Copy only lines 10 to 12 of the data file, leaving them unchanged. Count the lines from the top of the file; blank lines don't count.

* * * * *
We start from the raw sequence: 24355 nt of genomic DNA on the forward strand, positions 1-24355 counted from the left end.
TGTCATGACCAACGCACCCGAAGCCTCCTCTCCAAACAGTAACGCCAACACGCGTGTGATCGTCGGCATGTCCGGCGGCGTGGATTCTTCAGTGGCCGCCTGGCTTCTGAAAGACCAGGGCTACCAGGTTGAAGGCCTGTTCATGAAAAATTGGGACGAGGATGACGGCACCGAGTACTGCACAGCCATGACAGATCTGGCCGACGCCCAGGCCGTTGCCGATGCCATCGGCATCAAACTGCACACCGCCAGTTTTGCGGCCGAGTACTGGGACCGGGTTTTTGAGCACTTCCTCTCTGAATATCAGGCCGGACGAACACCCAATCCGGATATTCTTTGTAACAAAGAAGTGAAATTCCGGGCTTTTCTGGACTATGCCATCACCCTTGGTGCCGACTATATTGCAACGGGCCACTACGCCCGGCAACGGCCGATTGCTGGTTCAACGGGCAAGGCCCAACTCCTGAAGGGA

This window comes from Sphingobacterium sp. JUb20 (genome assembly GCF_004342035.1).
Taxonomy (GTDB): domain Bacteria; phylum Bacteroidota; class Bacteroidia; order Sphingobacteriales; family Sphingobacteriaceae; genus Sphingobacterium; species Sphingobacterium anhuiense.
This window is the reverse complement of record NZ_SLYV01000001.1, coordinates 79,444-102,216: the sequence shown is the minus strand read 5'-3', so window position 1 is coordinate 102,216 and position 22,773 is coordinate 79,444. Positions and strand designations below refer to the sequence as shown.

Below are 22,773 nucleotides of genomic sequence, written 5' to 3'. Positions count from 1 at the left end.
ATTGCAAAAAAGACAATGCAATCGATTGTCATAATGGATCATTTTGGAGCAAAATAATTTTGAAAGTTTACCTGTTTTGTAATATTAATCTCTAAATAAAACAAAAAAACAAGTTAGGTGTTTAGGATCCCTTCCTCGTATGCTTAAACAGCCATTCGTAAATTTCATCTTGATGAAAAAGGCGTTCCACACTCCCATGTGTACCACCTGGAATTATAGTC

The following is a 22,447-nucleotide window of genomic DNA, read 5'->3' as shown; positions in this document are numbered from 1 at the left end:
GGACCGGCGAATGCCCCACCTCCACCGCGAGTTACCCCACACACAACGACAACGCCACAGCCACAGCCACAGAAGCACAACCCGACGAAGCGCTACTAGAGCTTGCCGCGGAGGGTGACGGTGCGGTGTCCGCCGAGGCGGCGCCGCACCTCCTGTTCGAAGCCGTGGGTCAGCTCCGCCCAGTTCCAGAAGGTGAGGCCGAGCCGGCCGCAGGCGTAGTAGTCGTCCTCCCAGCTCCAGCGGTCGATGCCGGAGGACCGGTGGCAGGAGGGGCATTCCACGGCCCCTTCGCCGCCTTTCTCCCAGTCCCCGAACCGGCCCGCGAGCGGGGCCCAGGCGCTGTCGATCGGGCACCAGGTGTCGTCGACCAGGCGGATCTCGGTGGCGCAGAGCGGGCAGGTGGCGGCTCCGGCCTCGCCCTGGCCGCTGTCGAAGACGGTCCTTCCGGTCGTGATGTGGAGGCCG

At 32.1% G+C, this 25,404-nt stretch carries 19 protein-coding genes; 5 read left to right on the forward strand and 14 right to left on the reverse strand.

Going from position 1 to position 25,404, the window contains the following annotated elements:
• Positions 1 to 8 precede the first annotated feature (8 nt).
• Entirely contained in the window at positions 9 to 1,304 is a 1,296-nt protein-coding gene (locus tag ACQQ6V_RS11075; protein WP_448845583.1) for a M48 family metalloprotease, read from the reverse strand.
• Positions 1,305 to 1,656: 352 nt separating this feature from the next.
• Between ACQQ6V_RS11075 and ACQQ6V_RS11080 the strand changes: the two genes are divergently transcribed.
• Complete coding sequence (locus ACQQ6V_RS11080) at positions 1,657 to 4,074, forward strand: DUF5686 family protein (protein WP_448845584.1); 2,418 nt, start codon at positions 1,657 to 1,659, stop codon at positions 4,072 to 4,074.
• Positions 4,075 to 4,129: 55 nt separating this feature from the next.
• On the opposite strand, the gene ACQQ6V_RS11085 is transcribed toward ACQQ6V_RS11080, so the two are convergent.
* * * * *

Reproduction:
At 32.1% G+C, this 25,404-nt stretch carries 19 protein-coding genes; 5 read left to right on the forward strand and 14 right to left on the reverse strand.

Going from position 1 to position 25,404, the window contains the following annotated elements:
• Positions 1 to 8 precede the first annotated feature (8 nt).